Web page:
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Ask an Attorney: Responding to requests to take down content

In the digital age, somebody’s worst moment can be the first result a Google search returns on them, potentially forever. Increasingly, news publishers are being asked to take down content that the person making the request wants the world to forget. Whether the profession of journalism—the self-proclaimed “first draft of history”—should be in the business of unpublishing yesterday’s news presents thorny practical, ethical, and even existential dilemmas.

By CHIP STEWART, Texas Christian University, and DEBORAH L. DWYER, Reynolds Journalism Institute

First Amendment Protections for Journalists Covering Protests

The killing of George Floyd and the ensuing civil unrest have placed journalists at the center of large-scale protests and demonstrations across the United States, including in major metropolitan centers throughout Texas.  In the course of covering these protests, many journalists have found themselves in harm’s way, and members of the press corps have been assaulted, detained, or arrested in the line of duty.

Political advertising and social media

The Texas Ethics Commission recently revised rules regulating disclosures in online political advertising. Among other changes, the new rule exempts political advertising shared or re-posted on social media by persons other than a candidate or political committee from general requirements to disclose the message as political advertising and to identify the candidate or person responsible for the ad.

By Paul C. Watler

‘The Litigation Exception:’ A strange creature of darkness in government

Section 552.103 of the Texas Public Information Act—the “litigation exception”—is a uniquely strange exception to “prompt” disclosure of public information. Generally, it permits a governmental body to withhold information “relating to litigation of a civil or criminal nature” in which the government is, or may become, a party, viewed as of the date a requestor asks for the information.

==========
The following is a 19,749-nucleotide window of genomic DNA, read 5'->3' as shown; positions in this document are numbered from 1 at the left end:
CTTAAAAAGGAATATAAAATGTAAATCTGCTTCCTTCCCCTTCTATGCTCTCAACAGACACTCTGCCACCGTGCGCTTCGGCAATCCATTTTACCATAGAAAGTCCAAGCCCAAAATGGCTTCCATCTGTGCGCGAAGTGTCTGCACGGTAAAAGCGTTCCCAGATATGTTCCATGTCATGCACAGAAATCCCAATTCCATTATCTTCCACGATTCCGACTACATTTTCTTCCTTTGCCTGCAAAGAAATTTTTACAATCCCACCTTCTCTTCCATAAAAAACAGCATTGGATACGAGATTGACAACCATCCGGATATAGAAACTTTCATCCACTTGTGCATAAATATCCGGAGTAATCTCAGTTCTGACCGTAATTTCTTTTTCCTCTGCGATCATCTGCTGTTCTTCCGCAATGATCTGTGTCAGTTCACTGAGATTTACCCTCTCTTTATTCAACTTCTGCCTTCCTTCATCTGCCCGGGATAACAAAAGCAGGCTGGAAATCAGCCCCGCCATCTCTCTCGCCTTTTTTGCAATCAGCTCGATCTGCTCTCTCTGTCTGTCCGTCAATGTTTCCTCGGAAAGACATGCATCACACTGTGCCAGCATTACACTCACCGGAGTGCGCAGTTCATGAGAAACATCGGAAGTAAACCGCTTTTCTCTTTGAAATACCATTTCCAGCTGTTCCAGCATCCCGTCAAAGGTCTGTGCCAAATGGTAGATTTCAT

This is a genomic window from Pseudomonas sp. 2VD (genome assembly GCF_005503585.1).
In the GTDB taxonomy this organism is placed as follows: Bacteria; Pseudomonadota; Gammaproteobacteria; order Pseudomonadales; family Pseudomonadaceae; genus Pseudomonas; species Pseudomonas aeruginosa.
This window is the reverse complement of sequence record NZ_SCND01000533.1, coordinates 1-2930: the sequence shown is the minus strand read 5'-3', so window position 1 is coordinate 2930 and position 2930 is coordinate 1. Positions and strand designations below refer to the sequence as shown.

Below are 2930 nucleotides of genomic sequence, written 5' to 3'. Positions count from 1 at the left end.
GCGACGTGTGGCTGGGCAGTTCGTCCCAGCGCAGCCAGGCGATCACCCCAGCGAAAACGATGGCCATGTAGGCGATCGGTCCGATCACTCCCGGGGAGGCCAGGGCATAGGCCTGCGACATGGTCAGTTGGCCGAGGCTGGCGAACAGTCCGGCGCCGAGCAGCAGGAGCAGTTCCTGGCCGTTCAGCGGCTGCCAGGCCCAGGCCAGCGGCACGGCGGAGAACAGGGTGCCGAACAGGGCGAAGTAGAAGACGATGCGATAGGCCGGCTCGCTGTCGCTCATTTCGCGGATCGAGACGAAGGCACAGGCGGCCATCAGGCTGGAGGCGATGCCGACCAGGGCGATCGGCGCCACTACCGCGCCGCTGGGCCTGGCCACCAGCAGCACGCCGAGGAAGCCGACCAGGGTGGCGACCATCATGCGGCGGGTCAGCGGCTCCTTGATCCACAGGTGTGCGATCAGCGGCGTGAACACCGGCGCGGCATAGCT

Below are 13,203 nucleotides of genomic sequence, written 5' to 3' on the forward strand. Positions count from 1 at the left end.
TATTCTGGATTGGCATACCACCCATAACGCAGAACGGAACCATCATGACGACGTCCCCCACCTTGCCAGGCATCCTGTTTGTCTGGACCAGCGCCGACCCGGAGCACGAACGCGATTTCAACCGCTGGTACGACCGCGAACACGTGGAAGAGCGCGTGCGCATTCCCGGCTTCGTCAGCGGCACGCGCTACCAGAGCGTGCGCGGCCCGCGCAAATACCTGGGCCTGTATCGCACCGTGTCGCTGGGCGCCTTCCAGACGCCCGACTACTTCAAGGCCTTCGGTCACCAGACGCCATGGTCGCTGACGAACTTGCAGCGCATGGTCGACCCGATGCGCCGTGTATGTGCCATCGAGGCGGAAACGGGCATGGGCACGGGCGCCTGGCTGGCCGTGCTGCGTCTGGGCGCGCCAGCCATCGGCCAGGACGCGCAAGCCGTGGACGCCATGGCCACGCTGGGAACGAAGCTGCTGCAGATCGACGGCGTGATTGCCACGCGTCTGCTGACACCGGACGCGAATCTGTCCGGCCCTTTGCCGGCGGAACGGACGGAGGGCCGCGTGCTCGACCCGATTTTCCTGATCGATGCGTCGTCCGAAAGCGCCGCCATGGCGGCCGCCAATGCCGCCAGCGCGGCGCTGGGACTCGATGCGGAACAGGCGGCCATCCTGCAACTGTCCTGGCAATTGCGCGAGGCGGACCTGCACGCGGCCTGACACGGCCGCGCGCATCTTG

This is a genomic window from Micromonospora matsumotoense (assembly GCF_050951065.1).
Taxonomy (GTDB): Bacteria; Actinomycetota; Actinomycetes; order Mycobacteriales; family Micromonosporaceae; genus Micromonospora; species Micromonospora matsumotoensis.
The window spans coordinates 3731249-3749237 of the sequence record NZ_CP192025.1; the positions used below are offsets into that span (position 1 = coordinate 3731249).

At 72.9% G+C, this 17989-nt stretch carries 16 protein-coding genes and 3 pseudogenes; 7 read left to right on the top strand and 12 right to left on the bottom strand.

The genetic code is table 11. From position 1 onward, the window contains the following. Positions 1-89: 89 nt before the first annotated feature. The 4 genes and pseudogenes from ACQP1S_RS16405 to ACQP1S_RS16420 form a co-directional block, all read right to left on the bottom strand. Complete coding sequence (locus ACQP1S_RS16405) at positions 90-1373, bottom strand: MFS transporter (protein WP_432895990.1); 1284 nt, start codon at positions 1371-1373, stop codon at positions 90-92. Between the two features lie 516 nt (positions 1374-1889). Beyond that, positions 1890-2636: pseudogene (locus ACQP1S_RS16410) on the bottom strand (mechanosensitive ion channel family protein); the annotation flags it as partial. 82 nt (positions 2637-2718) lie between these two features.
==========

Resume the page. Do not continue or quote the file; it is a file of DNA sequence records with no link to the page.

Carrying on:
Know the state's rules before launching drones in Texas

Alicia Calzada, ALICIA CALZADA, Hayes and Boone, LLP


Q: “How do the new FAA rules on the use of drones affect Texas newspapers? I thought we had a state law that pretty much prohibits use of drones for media photography.”

A: The journalism world celebrated this summer when the Federal Aviation Administration enacted its long-awaited drone rules, clearing the way for the use of unmanned aerial systems (UAS or drones) for newsgathering.

Texas Supreme Court Opinions Firm Up Anti-SLAPP Rights For Online Journalists | Jackson Walker - JDSupra

For freedom of speech and the press to thrive in an online world, the First Amendment must continue as the unabated pillar of the right to robust debate on issues of public concern. More comprehensive progress toward First Amendment protection of the news media remains overdue from the Lone Star State's highest court, but the pair of recent opinions gave online journalism conferees a reason to raise a stein of Shiner Bock.